Senate leaders said Monday that they were optimistic that they would reach a deal to end the government shutdown and raise the debt limit. But time is short, and the House is a wild card.
A planned meeting between President Obama and congressional leaders Monday afternoon was postponed right as the meeting was supposed to take place – but that may actually be a sign that an end is in sight to the debt-limit negotiations as well as the two-week-old government shutdown.
Leadership from both parties expressed optimism that they were nearing an agreement that could end the standoff before Thursday's deadline for raising the debt ceiling, and the White House, while it did not set a new date for the meeting, said in a statement that the meeting was postponed to "allow leaders in the Senate time to continue making important progress towards a solution that raises the debt limit and reopens the government."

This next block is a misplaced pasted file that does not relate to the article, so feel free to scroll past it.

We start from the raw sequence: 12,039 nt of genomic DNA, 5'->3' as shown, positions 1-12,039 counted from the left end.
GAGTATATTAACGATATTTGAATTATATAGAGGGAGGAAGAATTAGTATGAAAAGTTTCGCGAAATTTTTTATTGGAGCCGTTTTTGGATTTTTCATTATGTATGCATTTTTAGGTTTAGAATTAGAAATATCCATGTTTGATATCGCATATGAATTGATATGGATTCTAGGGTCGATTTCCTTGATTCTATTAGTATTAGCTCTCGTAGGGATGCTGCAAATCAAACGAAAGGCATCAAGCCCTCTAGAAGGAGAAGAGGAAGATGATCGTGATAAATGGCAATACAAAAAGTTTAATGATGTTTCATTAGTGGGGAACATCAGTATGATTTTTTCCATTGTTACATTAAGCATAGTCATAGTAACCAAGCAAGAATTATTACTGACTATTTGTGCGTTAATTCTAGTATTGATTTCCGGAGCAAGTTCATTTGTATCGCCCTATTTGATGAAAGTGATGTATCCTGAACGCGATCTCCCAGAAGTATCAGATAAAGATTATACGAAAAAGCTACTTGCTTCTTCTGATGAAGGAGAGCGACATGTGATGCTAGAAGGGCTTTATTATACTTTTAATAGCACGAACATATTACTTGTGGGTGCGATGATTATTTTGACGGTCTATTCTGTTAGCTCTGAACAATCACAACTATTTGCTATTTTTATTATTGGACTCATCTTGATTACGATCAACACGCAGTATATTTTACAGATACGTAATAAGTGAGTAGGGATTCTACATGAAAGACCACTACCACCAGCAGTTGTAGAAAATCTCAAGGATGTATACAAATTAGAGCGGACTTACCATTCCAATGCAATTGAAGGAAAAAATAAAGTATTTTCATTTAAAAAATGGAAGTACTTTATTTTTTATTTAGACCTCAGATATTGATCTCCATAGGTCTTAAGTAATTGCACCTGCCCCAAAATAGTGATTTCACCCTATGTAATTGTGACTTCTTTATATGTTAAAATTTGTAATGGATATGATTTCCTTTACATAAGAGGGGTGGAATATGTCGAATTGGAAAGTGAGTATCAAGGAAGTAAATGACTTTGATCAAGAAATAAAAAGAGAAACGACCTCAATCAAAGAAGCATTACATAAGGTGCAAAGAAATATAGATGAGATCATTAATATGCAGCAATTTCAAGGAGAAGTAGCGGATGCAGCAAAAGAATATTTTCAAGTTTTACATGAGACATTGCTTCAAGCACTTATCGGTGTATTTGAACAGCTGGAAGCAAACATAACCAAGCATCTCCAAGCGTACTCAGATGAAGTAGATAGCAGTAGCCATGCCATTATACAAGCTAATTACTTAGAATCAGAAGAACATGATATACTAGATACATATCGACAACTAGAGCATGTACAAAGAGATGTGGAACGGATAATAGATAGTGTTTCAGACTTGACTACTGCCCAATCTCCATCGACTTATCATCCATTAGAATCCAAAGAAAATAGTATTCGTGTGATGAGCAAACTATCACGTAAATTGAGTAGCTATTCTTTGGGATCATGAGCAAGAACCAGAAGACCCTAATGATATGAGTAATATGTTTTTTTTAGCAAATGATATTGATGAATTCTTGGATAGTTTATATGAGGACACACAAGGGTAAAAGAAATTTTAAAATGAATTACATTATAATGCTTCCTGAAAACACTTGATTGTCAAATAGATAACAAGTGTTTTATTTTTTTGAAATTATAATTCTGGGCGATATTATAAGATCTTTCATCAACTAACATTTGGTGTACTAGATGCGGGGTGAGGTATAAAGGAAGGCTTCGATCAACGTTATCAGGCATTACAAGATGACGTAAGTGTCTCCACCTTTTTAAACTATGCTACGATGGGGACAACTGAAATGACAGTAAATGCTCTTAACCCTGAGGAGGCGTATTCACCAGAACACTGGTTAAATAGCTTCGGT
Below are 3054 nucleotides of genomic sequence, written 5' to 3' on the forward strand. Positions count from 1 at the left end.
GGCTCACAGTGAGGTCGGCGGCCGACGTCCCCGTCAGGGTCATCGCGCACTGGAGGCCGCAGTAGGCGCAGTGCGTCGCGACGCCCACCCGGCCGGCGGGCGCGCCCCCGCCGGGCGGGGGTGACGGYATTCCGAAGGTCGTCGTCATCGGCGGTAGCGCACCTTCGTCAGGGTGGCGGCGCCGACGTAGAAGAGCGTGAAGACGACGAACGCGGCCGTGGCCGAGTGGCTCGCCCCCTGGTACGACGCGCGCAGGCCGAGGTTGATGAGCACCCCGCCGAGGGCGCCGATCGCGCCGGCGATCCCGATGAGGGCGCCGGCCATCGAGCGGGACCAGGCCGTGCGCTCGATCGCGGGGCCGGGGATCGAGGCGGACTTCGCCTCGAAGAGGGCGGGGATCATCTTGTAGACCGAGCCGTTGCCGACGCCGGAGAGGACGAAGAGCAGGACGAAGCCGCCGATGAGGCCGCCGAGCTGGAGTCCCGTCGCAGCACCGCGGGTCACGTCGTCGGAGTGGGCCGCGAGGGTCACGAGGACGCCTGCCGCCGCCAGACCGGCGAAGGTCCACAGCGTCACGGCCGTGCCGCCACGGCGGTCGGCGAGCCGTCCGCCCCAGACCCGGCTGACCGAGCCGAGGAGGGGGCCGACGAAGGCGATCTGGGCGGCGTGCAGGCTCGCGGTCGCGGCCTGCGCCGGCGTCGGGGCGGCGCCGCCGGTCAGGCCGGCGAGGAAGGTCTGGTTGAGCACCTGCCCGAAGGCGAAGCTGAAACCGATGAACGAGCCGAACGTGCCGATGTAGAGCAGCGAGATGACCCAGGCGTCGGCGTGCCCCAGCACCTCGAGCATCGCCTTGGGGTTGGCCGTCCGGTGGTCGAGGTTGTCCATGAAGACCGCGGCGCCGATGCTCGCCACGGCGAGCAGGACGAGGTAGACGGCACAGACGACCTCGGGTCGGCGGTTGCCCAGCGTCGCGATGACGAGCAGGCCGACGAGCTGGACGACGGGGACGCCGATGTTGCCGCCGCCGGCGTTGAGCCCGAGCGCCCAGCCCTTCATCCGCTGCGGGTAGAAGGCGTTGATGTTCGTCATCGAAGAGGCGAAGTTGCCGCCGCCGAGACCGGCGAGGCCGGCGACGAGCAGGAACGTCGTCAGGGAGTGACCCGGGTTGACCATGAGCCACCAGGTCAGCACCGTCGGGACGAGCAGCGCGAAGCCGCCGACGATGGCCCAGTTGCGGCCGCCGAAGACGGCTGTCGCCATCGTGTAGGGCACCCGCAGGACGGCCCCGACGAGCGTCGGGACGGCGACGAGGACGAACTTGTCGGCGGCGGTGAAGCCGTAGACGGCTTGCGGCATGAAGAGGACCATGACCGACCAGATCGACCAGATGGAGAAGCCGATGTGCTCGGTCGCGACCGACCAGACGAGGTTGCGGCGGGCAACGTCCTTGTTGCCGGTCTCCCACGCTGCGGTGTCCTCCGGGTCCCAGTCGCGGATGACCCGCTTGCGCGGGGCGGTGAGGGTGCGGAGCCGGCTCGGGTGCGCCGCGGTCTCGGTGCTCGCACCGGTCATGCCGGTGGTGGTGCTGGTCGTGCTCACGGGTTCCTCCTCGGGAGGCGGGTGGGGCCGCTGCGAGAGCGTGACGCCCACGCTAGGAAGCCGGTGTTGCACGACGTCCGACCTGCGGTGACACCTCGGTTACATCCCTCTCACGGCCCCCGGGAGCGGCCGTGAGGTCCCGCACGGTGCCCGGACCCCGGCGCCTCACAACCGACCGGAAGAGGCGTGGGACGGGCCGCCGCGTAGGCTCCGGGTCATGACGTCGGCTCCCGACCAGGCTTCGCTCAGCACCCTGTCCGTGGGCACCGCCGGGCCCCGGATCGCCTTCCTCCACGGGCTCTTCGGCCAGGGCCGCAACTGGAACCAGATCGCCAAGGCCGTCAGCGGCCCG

Earlier on Monday, Mr. Obama had warned lawmakers that if they don't reach a resolution, the US has "a good chance of defaulting" – which could have devastating economic repercussions.
The Senate has been making steady progress toward a deal, and the current one gaining traction reportedly would fund the government through the end of the year and raise the debt ceiling until mid-February. It would also call for new budget negotiations to happen before the next round of sequestration cuts takes effect, and might make some minor concessions on the Affordable Care Act, including a delay of the tax on medical devices.